Power of the purse accountability


Bob Williams, president of the Evergreen Freedom Foundation, once served as a Washington state legislator. He often tells the story about a state government department that didn’t want to provide him and other legislators with requested information. So, Williams cut the department’s budget to zero.

What happened next? Williams and his colleagues got the information he had requested.

Back in Oregon, a Cascade colleague recently spoke with an Oregon legislator who said he’d been trying to get information from various state departments for years—with little luck. My colleague recounted Mr. Williams’ story and suggested the Oregon legislator zero out the budgets of recalcitrant departments.

Holding public servants accountable is one responsibility of legislators and those in Congress. For instance, consider the war in Iraq. Many blame President Bush for waging it, and many in Congress are speaking out against continued U.S. involvement.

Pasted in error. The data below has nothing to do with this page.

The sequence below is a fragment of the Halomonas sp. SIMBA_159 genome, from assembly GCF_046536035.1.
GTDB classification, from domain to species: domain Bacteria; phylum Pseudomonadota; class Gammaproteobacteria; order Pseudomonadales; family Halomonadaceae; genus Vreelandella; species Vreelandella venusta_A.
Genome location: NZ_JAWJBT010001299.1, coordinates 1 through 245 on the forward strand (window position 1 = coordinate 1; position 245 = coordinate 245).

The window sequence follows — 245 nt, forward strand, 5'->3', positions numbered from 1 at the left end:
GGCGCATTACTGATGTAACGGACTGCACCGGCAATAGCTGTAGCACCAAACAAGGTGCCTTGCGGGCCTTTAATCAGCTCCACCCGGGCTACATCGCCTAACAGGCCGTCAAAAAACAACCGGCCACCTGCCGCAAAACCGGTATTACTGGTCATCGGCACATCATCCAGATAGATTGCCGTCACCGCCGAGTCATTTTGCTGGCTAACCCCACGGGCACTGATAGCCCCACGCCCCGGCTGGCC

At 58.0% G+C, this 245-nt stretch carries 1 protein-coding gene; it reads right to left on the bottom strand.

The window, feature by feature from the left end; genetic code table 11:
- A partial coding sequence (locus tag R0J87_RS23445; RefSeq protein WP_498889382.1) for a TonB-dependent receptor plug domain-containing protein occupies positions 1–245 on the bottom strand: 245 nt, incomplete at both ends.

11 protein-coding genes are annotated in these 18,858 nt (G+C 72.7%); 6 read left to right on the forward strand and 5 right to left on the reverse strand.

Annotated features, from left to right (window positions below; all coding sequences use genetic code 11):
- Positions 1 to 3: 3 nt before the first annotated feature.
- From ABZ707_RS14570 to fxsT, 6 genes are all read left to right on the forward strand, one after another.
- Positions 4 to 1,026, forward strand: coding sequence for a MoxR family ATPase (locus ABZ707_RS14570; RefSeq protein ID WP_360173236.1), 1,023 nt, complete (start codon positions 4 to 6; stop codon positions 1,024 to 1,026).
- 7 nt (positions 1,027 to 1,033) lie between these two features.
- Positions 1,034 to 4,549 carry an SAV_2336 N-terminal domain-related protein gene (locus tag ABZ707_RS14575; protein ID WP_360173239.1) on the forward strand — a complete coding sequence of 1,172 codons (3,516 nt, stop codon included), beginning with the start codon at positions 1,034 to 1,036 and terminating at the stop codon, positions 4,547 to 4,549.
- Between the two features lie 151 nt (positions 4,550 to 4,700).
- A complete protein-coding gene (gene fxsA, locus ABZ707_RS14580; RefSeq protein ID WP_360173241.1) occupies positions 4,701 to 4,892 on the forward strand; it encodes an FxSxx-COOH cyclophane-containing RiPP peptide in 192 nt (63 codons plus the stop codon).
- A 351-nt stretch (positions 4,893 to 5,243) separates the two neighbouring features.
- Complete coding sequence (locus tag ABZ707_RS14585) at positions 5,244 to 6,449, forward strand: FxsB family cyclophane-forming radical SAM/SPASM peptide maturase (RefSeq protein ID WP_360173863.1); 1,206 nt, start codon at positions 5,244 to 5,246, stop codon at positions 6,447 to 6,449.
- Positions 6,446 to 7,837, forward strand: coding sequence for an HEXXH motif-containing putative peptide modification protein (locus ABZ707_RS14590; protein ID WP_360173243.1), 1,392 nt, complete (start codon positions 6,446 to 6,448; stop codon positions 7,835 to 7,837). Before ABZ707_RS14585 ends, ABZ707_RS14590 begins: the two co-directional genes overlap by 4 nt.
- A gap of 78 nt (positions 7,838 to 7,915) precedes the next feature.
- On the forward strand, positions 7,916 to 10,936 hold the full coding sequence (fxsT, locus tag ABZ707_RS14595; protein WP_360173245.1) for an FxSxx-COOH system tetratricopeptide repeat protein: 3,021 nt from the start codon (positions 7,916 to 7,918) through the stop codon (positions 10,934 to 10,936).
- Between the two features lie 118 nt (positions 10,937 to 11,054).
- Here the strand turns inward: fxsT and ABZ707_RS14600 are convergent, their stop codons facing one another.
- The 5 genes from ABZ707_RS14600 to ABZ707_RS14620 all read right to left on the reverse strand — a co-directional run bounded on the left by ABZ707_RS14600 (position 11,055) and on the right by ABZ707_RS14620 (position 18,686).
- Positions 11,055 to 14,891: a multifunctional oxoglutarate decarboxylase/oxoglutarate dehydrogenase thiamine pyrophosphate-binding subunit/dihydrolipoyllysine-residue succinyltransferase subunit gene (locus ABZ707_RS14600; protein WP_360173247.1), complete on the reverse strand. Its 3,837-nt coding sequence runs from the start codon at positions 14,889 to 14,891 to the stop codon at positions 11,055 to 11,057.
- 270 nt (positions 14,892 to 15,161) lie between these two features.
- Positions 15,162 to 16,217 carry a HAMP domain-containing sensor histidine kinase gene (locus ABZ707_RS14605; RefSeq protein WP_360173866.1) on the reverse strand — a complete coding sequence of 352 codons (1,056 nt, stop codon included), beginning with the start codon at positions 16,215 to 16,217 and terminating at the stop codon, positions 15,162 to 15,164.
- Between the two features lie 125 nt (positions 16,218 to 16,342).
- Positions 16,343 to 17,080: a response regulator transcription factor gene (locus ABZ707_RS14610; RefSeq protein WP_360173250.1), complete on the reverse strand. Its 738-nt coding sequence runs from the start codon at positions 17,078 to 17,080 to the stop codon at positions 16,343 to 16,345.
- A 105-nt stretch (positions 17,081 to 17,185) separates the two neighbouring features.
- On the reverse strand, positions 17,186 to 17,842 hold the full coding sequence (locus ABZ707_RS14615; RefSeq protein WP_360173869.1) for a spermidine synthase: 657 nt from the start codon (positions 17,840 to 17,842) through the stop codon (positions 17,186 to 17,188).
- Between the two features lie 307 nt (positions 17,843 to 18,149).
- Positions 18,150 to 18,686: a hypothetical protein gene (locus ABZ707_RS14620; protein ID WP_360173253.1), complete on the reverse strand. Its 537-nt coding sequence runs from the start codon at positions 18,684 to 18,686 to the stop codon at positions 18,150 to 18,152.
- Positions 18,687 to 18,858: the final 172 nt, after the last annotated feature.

However, Congress, starting with the House of Representatives, holds the power of the purse. That is, Congress can cut the budgets for federal programs, agencies or activities, including the military. Refer to Article 1, Sections 7 and 8 of the U.S. Constitution. Thus, Congressmen and women who oppose U.S. actions in Iraq could work to shut off funding for this endeavor.

Legislators and Congress have the power — and the responsibility — to hold respective public servants accountable. That accountability can be exercised through the power of the purse — anything less is just political grandstanding.

Kurt T. Weber is vice president of Cascade Policy Institute, a Portland, Oregon based think tank.

© 2006, Cascade Policy Institute. All rights reserved. Permission to reprint in whole or in part is hereby granted, provided the author and Cascade Policy Institute are cited. Contact Cascade at (503) 242-0900 to arrange print or broadcast interviews on this topic. For more topics visit the QuickPoint! archive.

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